A pretty portrait of the wrong woman.
The Danish Girl
Tom Hooper‘s gender-identity period drama The Danish Girl is meant to usher in a better semblance of understanding regarding trans people for those uneducated on the trans experience. It’s about late Danish artist and trans pioneer Lili Elbe (Eddie Redmayne), who in 1930 became one of the first people to undergo gender transition surgery, a journey she embarked upon with the full support of her wife, Gerda Wegener (Alicia Vikander). The story’s presented in the most palatable way possible for wide audiences: exquisite costumes, silky cinematography, gorgeous actors and grand orchestral swells are the film’s veil. Sweeping all that aside, however, reveals an awkward story whose character’s motivations and authenticity feel questionable at best.
Before Lili, there was Einar Wegener, a well-known, respected painter. He’s madly in love with his wife, Gerda, who’s a painter as well though she hasn’t yet achieved Einar’s level of success. Unexpectedly, an act of husbandly support by Einar turns into the most pivotal moment of his life. When standing in for one of Gerda’s models, he becomes she, the women’s clothing she dons awakening a true sense of self. She’s reborn as Lili Elbe. On a lark, she accompanies Gerda to a party and, while Gerda sees it as something of a game, Lili experiences an internal rebirth. From there, questions and threats arise, anxieties fester and mettle is tested as she pursues her her dream of reassignment surgery, though one thing that stays rock solid is the love shared between she and Gerda.
Without a doubt, as a love story, the film is tender and touching and full of integrity (most of this can be attributed to Vikander and Redmayne’s performances, the former of which approaches greatness). But there’s something seriously amiss with the film’s representation of Elbe’s psychological progression throughout the transition. In real life, Elbe spoke of herself in third person so as to express herself to a world totally ignorant to the trans experience. Redmayne does so in his portrayal as well, though his Lili feels more like someone with dissociative disorder than someone wrestling with gender identity. She fully considers Einar to be dead and forgotten, practically wiping her previous life from existence. The real Elbe blossomed into her true self, became more herself than she was before, which by most accounts is a common trans experience. But according to Hooper’s film, she suddenly transforms into someone else entirely as if she was possessed by some other being in her former years. Whether this was intended or not, that’s how it comes across, and the interpretation just feels wrong.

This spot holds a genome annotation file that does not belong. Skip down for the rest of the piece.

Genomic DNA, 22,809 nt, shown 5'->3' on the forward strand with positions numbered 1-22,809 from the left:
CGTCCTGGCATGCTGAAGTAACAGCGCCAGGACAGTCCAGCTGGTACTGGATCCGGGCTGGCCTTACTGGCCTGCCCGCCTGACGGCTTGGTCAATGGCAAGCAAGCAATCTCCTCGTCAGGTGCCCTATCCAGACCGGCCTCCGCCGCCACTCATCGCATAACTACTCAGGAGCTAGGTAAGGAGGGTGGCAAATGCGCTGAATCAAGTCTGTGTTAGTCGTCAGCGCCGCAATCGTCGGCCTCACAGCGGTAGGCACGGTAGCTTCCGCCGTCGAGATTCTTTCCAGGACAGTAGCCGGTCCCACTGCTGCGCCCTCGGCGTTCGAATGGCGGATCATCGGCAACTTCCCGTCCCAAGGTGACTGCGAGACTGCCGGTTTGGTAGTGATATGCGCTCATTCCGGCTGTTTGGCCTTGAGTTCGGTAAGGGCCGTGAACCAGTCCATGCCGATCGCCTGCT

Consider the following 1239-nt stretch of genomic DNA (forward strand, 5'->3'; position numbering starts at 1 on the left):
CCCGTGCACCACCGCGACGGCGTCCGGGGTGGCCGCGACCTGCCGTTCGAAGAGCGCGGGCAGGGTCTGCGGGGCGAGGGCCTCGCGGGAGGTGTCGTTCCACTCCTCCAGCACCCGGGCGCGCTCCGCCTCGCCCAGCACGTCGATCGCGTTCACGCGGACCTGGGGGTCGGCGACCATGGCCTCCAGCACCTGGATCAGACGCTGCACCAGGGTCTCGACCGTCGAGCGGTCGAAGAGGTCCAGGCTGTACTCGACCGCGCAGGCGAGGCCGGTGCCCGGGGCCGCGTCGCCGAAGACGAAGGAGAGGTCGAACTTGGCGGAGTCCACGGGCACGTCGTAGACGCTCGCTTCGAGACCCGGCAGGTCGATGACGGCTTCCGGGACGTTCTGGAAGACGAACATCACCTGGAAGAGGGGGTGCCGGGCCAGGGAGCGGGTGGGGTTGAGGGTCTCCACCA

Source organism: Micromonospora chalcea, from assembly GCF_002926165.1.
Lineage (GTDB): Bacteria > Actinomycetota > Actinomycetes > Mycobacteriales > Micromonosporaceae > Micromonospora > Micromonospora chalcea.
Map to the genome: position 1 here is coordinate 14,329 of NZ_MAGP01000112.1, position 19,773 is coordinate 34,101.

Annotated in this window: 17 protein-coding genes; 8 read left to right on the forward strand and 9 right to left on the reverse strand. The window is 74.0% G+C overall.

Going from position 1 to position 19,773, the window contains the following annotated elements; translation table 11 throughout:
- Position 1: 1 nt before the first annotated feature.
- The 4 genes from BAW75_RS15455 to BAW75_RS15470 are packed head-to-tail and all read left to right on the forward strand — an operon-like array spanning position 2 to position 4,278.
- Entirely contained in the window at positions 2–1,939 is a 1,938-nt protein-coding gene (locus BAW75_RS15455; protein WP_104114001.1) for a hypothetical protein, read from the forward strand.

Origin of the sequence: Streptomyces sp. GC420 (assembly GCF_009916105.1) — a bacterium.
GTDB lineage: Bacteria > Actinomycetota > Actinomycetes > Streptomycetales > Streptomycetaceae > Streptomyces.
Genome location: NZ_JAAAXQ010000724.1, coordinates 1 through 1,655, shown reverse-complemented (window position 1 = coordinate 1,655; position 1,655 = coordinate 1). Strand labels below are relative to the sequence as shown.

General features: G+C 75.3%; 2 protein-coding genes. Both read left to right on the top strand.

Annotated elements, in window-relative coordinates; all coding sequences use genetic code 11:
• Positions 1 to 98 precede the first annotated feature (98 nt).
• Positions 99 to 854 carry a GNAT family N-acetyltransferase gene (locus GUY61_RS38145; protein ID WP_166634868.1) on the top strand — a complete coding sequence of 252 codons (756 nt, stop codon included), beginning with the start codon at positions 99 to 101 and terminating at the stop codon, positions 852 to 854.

Redmayne’s gifts are unquestionable, but his character’s development being as misguided as it is undermines his work. It’s extraordinary to watch him move and he really seems to have unlocked his feminine side, especially when you notice his unease when Lily’s forced to wear men’s clothing. But when the script dictates that he must act like an insane person he can’t help but get tripped up. Gerda’s journey is much more compelling and logical as she walks beside Lili through the hellfire and brimstone. Vikander exudes so much love, compsassion and charisma that she steals the movie right out of Redmayne’s hands. In fact, when viewed primarily as Gerda’s story and not Lili’s, the movie isn’t half bad. Her career takes off once she starts painting Lili, though it quickly becomes clear that the romantic nature of their relationship is all but dead. Still, she has the courage and commitment to stand strong by her soul mate no matter the circumstances, and in doing so proves herself a hero. It’s a well-realized character and a stunning performance by Vikander, one of this year’s outstanding actors. Matthias Schoenaerts makes a strong impression as well as the couple’s only ally (and Gerda’s eventual lover).
It’s hard to fault Hooper and his art department’s visualization of ’30s Europe. The craftsmanship behind every bit of scenery and costuming we see is staggering, though there’s something offputting about how manicured Lili’s world is considering the uglier aspects of her story. Perhaps a rougher presentation would more appropriately reflect her state of mind. It’s a minor qualm, though, next to the idea that people may come out of this movie believing all people in transition hit some sort of identity restart button, wiping old memories away and storing them in a box somewhere. The most gorgeous pictures in the world can’t cover up phoniness, and that’s exactly what Hooper and Redmayne’s Lili feels like: phony. A pretty portrait of the wrong woman.